Tallgrass Prairie National Preserve
Jim and I stopped at Tallgrass because we had learned about the importance of this ecosystem when we visited Midewin National Tallgrass Prairie in northeastern Illinois the previous year, which had been undergoing a massive restoration project at the time. Many endangered species now have a fighting chance because a portion of the prairies that once swept the Great Plains is being restored. It’s a cooperative effort between the non-profit group The Nature Conservancy and the National Park Service.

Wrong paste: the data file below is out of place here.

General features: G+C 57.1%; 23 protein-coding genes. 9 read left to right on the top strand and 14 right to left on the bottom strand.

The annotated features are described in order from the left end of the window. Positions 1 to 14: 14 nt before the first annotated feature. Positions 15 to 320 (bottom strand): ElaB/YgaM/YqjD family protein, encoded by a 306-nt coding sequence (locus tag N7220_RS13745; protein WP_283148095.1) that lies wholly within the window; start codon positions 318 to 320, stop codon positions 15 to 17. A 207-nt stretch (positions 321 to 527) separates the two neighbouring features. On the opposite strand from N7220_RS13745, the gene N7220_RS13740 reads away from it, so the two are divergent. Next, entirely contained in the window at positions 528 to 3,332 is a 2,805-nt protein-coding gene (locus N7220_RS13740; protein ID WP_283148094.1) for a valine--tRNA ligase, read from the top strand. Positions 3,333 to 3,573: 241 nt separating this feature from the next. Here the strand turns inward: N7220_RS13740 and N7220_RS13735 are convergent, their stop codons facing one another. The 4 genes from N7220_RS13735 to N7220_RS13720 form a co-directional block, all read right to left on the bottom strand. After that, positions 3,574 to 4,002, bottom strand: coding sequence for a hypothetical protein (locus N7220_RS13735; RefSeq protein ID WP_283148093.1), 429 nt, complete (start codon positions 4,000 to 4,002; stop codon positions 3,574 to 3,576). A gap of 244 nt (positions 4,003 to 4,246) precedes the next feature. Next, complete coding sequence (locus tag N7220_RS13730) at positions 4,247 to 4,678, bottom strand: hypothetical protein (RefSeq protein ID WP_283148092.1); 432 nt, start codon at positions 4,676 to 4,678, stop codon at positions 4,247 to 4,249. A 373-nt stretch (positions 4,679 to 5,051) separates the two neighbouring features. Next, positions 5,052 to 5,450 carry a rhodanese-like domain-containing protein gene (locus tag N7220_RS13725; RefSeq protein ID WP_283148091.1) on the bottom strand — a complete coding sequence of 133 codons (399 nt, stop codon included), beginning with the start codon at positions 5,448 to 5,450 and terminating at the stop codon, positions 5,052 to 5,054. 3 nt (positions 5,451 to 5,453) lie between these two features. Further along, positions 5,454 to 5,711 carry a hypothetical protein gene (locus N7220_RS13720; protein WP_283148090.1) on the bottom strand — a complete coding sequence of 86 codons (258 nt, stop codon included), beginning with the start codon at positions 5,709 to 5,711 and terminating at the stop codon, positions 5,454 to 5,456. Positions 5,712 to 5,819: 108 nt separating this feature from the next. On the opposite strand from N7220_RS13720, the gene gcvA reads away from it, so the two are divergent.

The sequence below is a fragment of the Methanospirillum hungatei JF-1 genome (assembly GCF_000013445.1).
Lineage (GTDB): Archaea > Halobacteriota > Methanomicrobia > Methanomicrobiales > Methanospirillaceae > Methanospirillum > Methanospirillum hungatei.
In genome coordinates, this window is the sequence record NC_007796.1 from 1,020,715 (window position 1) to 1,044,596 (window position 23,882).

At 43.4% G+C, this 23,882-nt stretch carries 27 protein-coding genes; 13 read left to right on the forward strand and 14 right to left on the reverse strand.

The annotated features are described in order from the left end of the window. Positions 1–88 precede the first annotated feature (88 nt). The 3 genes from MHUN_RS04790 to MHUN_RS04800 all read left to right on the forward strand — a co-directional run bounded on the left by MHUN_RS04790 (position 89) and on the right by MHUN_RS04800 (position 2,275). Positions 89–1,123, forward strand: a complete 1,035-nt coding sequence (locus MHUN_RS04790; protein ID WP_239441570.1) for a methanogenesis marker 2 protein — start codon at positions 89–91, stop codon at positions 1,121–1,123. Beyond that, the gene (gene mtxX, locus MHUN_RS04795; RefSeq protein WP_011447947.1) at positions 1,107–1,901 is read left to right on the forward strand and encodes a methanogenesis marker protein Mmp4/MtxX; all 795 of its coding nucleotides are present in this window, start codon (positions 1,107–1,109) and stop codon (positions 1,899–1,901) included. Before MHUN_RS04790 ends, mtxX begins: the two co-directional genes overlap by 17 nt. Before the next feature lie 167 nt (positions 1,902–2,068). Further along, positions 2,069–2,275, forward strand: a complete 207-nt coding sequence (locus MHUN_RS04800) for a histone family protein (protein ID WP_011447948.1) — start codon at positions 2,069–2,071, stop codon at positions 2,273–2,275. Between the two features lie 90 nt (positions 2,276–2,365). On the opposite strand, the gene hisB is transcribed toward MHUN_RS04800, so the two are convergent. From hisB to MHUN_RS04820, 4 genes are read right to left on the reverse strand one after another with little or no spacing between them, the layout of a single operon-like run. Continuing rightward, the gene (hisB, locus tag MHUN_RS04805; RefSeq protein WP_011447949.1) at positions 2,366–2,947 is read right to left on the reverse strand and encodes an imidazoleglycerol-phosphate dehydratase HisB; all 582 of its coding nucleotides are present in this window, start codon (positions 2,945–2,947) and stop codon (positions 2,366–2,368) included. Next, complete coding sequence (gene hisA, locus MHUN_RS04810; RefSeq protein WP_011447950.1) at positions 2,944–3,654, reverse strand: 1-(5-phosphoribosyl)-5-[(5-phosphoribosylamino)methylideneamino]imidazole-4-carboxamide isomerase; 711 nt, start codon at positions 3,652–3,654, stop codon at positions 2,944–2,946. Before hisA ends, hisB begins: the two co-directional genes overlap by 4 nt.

We knew this. We knew it was important. At that moment, though, all we cared about was that it was quiet. It was peaceful. It was beautiful. In March, the tallgrass wasn’t tall. It was a field of pale yellow that rolled and stretched, and the short grass bent with the wind. We followed a gravel path past a cattle guard and saw bison in the distance. At the entrance to the park had been a warning that these great beasts had been feisty as of late so we kept our distance. We turned around, crossed back over the cattle guard and took a lone, solitary hike through the softly rolling hills. The landscape looked so gentle, but underneath were minefields of limestone and shale. We didn’t mean to be gone long, yet our trek took nearly two hours.